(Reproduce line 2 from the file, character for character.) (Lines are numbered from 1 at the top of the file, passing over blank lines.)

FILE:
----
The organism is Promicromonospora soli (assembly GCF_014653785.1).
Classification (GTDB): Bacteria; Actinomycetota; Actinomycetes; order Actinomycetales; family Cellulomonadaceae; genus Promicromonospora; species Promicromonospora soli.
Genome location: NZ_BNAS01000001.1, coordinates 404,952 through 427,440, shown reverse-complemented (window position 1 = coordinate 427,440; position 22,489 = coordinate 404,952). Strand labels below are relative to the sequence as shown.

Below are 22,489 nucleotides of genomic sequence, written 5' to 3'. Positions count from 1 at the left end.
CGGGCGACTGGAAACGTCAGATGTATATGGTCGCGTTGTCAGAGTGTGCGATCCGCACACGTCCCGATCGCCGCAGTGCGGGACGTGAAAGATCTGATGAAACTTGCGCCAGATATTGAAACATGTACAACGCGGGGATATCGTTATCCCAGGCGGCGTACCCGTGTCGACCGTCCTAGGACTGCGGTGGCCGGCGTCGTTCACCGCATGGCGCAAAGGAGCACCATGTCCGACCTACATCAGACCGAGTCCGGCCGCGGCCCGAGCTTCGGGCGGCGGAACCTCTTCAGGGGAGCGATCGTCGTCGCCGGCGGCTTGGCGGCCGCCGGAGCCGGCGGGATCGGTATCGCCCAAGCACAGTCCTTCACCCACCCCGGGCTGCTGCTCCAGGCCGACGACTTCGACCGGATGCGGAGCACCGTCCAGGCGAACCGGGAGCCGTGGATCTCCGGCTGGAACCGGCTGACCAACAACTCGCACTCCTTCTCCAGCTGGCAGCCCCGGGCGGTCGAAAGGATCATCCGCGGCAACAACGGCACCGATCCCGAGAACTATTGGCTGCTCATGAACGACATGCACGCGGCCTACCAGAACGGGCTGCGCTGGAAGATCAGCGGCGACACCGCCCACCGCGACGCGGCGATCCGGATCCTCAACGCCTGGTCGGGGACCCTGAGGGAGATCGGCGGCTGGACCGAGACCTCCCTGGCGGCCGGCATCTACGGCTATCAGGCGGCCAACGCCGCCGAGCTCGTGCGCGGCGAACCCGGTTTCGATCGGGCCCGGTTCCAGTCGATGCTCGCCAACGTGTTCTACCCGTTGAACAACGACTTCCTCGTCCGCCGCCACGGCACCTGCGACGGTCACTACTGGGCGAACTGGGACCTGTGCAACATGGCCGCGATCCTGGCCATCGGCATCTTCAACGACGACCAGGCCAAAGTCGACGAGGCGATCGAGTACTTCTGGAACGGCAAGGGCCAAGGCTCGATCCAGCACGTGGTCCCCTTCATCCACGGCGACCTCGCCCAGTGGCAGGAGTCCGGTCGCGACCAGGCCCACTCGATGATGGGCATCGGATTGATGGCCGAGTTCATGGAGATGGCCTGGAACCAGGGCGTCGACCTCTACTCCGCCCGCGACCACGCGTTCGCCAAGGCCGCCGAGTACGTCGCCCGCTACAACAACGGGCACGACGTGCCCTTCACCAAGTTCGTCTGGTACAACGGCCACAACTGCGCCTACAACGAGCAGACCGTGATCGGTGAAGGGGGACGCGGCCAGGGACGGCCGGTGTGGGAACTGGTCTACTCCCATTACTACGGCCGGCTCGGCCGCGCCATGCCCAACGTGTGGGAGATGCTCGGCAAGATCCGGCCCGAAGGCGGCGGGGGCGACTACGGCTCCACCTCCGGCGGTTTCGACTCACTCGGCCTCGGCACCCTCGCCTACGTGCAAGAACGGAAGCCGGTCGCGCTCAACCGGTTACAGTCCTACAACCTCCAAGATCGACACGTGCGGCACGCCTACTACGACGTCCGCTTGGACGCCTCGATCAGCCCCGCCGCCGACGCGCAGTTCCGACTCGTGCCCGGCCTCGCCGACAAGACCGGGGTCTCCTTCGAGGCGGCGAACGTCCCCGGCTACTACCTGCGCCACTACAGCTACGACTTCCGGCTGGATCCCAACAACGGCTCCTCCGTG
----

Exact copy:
Classification (GTDB): Bacteria; Actinomycetota; Actinomycetes; order Actinomycetales; family Cellulomonadaceae; genus Promicromonospora; species Promicromonospora soli.